The manner in which aggression is regulated between people differs through time and history and is linked to the then ruling values, norms, and developed systems of punishment (Berlin, 1990). Nowadays, there is a growing “zero-tolerance” towards violent behaviour. The debate on norms and values has found its way into the political agenda once again. One has become aware that boundaries are crossed at all levels, and that no one has an answer at the ready.

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CHAPTER SEVEN: The coherence between shame and violence

Groen, Martine; Van Lawick, Justine Karnac Books ePub

Martine Groen

Shame is an important emotion in couples who use violence during conflicts in their relationship. The abuser—in most cases the male—is ashamed of his deeds, the one who is abused—mostly the female—feels ashamed about what is happening to her. While the often unrecognized sense of shame in the male can lead to new violent eruptions after some time, the shame in the female causes her to retreat into herself and to humiliate herself. This dynamic strengthens the downward spiral of violence with couples (see Chapter Three) and maintains it. Shame is an issue that needs to be dealt with explicitly in therapies with couples who are seeking help regarding violence in the relationship, in order to breach the downward spiral of violence.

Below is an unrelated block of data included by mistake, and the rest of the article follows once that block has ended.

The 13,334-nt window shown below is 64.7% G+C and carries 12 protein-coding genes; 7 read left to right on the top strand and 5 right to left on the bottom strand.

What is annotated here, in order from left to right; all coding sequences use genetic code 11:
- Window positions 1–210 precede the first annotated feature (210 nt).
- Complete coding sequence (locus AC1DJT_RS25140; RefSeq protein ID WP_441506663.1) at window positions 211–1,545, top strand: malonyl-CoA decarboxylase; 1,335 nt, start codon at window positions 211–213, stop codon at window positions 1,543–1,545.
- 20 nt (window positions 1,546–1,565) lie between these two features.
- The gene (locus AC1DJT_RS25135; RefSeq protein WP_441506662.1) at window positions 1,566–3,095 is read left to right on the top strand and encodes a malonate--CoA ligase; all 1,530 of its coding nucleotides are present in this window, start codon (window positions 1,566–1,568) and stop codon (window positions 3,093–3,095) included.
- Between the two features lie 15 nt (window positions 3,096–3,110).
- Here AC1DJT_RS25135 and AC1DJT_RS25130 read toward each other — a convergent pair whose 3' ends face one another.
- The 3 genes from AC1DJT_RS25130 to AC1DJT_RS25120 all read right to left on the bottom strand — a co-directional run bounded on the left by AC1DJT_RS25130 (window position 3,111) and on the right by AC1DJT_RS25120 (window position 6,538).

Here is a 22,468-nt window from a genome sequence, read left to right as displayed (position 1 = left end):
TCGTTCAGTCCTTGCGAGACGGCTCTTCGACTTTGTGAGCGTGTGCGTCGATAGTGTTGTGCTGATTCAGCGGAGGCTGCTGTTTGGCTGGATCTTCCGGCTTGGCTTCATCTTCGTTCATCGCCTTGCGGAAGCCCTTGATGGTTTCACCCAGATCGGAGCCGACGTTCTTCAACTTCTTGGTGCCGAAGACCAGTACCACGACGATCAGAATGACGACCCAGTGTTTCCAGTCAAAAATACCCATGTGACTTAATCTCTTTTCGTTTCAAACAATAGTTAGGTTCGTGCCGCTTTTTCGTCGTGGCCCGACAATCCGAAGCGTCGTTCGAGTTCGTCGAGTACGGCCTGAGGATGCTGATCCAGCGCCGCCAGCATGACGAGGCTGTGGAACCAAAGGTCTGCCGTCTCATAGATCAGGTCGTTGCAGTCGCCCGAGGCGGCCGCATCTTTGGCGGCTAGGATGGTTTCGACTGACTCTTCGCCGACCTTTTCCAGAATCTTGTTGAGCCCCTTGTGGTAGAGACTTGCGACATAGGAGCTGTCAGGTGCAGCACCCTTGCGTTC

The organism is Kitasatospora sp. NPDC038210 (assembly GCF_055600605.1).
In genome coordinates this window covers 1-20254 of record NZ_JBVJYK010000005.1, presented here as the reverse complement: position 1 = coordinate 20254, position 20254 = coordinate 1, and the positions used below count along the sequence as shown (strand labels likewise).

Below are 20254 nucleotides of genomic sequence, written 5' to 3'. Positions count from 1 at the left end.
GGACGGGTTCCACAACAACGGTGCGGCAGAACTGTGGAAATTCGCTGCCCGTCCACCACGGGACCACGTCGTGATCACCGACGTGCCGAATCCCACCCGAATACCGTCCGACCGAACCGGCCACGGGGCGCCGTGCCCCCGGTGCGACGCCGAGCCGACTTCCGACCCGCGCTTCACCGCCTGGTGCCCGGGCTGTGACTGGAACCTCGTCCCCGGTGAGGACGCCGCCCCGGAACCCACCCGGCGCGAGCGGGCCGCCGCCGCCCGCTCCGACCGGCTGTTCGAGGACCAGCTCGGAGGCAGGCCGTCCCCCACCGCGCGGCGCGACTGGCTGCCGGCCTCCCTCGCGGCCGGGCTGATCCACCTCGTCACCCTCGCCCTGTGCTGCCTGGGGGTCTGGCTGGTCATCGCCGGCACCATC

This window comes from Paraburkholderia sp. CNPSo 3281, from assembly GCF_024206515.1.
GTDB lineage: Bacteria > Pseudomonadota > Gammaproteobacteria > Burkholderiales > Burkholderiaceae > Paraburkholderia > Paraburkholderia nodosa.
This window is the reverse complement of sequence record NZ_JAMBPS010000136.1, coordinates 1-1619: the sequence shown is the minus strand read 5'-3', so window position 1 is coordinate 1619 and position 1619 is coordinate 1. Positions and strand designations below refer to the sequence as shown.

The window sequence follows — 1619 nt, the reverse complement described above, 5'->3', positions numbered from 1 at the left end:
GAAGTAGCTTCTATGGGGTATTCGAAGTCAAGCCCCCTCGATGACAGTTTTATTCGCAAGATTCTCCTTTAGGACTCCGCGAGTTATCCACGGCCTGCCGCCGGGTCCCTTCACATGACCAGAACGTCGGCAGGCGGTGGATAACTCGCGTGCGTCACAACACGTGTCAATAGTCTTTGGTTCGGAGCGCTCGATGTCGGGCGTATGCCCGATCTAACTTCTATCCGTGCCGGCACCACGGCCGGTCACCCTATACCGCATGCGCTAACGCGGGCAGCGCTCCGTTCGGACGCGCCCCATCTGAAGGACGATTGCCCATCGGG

In this chapter, we deal with the question of in which manner there is coherence between shame and violence and how this coherence can be treated in therapeutic situations. After investigating the layers of shame and the coherence with shame as a regulating and debilitating emotion, further research is done to find feasible therapeutic interventions to breach the downward spiral of violence. At the end of this chapter, some pitfalls that the therapist may encounter while discussing shame-inducing and violent episodes during the course of relationship therapy are discussed briefly.

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CHAPTER TWO: Together you will progress

Groen, Martine; Van Lawick, Justine Karnac Books ePub